Build Windows EXEs from Linux

(also check out the Windows Platform page for info about developing for Windows generally)


Rust offers two different toolchains for building for Windows:

  • MSVC: the default when working in Windows, requires downloading Microsoft SDKs
  • GNU: alternative MINGW-based build, may be easier to setup

First-Time Setup (MSVC)

Rust Toolchain (MSVC)

You can actually use the same MSVC-based Rust toolchain, that is the standard when working on Windows, from Linux.

Add the target to your Rust installation (assuming you use rustup):

rustup target add x86_64-pc-windows-msvc

This installs the files Rust needs to compile for Windows, including the Rust standard library.

Microsoft Windows SDKs

You need to install the Microsoft Windows SDKs, just like when working on Windows. On Linux, this can be done with an easy script called xwin. You need to accept Microsoft's proprietary license.

Install xwin:

cargo install xwin

Now, use xwin to accept the Microsoft license, download all the files from Microsoft servers, and install them to a directory of your choosing.

For example, to install to /opt/xwin/:

xwin --accept-license 1 splat --output /opt/xwin

Linking (MSVC)

Rust needs to know how to link the final EXE file.

The default Microsoft linker (link.exe) is not available on Linux. Instead, we need to use the LLD linker (this is also recommended when working on Windows anyway). Just install the lld package from your Linux distro.

We also need to tell Rust the location of the Microsoft Windows SDK libraries (that were installed with xwin in the previous step).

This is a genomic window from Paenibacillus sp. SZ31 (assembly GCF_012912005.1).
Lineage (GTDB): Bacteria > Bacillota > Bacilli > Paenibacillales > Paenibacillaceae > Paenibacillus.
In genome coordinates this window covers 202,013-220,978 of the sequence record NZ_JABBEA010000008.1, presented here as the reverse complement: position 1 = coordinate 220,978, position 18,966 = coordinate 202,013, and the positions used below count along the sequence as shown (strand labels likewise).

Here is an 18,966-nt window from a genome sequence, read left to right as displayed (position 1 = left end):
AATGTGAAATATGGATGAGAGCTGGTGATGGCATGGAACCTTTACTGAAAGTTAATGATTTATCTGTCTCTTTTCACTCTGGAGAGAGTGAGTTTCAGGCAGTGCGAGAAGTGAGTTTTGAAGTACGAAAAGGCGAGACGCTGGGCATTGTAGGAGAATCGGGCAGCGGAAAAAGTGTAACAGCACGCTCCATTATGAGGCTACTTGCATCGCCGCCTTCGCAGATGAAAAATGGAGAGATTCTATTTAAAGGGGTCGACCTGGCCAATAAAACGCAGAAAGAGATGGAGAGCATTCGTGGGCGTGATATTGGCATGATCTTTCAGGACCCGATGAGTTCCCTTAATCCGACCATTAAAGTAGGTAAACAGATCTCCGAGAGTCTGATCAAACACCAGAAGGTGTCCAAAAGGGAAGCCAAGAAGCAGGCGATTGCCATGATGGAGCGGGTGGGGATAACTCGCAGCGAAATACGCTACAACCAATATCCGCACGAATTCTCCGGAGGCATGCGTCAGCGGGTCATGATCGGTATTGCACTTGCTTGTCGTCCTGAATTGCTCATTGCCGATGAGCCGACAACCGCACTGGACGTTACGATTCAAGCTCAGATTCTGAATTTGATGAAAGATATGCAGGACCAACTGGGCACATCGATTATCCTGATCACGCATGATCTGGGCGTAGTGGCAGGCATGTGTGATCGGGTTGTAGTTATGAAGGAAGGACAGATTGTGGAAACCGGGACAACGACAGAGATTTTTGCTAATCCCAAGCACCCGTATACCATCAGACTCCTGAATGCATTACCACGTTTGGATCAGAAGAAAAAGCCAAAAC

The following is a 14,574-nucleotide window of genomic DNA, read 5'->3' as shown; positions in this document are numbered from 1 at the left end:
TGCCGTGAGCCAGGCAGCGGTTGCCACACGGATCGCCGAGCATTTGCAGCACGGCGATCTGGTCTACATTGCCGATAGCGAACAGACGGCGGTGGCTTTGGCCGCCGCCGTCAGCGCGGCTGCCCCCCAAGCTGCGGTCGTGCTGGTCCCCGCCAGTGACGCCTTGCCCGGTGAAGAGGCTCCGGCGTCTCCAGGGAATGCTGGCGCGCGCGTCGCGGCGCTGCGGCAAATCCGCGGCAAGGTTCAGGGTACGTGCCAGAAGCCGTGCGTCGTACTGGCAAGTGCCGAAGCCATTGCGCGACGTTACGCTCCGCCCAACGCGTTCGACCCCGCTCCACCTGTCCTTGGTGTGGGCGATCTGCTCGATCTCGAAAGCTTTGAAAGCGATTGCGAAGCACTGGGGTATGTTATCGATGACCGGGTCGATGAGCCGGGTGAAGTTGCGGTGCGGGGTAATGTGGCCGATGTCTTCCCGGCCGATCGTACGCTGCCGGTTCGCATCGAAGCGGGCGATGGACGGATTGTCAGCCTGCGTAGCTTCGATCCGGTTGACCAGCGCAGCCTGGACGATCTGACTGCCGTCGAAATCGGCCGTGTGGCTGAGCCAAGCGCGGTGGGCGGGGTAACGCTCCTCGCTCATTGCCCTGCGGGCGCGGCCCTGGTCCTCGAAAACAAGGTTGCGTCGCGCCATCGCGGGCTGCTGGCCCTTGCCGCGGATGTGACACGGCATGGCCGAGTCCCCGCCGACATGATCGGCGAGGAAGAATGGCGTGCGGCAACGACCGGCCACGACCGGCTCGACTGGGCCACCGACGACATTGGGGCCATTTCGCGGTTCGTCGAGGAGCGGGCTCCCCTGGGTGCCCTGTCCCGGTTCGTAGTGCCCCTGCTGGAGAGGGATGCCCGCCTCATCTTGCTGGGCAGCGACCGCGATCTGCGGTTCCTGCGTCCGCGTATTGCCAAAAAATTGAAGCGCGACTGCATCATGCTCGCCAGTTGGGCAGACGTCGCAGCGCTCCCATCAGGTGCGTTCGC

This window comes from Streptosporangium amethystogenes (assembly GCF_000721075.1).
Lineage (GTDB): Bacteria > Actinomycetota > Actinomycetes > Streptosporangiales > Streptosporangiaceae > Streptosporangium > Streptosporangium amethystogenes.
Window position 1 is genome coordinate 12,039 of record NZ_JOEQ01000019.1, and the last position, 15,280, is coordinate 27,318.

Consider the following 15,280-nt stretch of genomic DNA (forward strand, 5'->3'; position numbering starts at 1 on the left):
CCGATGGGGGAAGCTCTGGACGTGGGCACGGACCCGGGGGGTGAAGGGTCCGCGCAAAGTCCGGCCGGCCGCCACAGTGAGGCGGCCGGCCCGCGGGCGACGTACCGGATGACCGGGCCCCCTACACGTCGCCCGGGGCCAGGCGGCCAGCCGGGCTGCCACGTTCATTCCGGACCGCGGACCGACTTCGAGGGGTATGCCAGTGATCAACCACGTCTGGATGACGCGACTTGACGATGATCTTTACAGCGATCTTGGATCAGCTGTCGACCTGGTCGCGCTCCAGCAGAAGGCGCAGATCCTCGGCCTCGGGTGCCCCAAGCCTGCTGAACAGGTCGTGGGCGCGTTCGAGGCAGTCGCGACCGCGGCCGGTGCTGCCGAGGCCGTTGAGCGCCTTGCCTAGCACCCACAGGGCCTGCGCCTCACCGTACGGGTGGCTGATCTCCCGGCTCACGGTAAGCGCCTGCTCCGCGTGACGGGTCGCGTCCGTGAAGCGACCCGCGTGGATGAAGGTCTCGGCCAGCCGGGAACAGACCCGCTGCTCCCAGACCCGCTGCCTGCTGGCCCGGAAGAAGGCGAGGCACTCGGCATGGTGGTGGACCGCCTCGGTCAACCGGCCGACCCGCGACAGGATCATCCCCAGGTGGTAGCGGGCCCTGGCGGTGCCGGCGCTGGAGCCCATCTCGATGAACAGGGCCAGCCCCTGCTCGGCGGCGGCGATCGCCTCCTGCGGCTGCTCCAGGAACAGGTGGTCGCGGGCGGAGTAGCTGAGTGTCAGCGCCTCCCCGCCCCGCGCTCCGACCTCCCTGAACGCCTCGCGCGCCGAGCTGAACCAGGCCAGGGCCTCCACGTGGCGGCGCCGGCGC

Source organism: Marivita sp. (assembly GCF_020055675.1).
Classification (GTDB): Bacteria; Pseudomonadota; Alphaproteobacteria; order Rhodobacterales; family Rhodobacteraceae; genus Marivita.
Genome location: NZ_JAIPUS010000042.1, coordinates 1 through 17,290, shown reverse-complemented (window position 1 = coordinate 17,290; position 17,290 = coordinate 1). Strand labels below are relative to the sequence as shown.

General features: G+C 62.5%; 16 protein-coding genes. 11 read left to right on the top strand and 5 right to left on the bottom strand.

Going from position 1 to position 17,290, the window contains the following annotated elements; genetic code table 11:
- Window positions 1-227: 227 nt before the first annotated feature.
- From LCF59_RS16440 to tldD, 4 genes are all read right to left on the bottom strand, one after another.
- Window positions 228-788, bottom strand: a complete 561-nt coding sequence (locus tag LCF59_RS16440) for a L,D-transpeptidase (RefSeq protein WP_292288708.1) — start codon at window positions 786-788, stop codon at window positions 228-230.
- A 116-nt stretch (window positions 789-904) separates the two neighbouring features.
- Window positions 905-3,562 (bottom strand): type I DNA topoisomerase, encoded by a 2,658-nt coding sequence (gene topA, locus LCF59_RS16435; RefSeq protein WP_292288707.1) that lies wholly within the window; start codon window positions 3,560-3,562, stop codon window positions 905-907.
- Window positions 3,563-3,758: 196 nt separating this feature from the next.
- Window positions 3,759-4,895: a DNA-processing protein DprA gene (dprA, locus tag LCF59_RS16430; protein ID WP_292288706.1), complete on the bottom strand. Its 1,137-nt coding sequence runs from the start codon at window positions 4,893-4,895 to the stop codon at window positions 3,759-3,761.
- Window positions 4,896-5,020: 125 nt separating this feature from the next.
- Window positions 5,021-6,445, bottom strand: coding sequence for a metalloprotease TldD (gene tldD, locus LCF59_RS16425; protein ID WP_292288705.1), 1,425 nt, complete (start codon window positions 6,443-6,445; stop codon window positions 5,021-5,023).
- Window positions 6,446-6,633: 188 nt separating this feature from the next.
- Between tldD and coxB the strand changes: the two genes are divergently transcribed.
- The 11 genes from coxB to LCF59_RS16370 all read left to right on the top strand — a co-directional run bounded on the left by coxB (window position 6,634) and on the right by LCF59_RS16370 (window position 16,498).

Add this to .cargo/config.toml (in your home folder or in your bevy project):

[target.x86_64-pc-windows-msvc]
linker = "lld"
rustflags = [
  "-Lnative=/opt/xwin/crt/lib/x86_64",
  "-Lnative=/opt/xwin/sdk/lib/um/x86_64",
  "-Lnative=/opt/xwin/sdk/lib/ucrt/x86_64"
]

First-Time Setup (GNU)

Rust Toolchain (GNU)

You can also use the alternative GNU-based Windows toolchain.

Add the target to your Rust installation (assuming you use rustup):

rustup target add x86_64-pc-windows-gnu

This installs the files Rust needs to compile for Windows, including the Rust standard library.

MINGW

The GNU toolchain requires the MINGW environment to be installed. Your distro likely provides a package for it. Search your distro for a cross-compilation mingw package.

It might be called something like: cross-x86_64-w64-mingw32, but that varies in different distros.

You don't need any files from Microsoft.

Building Your Project

Finally, with all the setup done, you can just build your Rust/Bevy projects for Windows:

cargo build --target=x86_64-pc-windows-msvc --release
cargo build --target=x86_64-pc-windows-gnu --release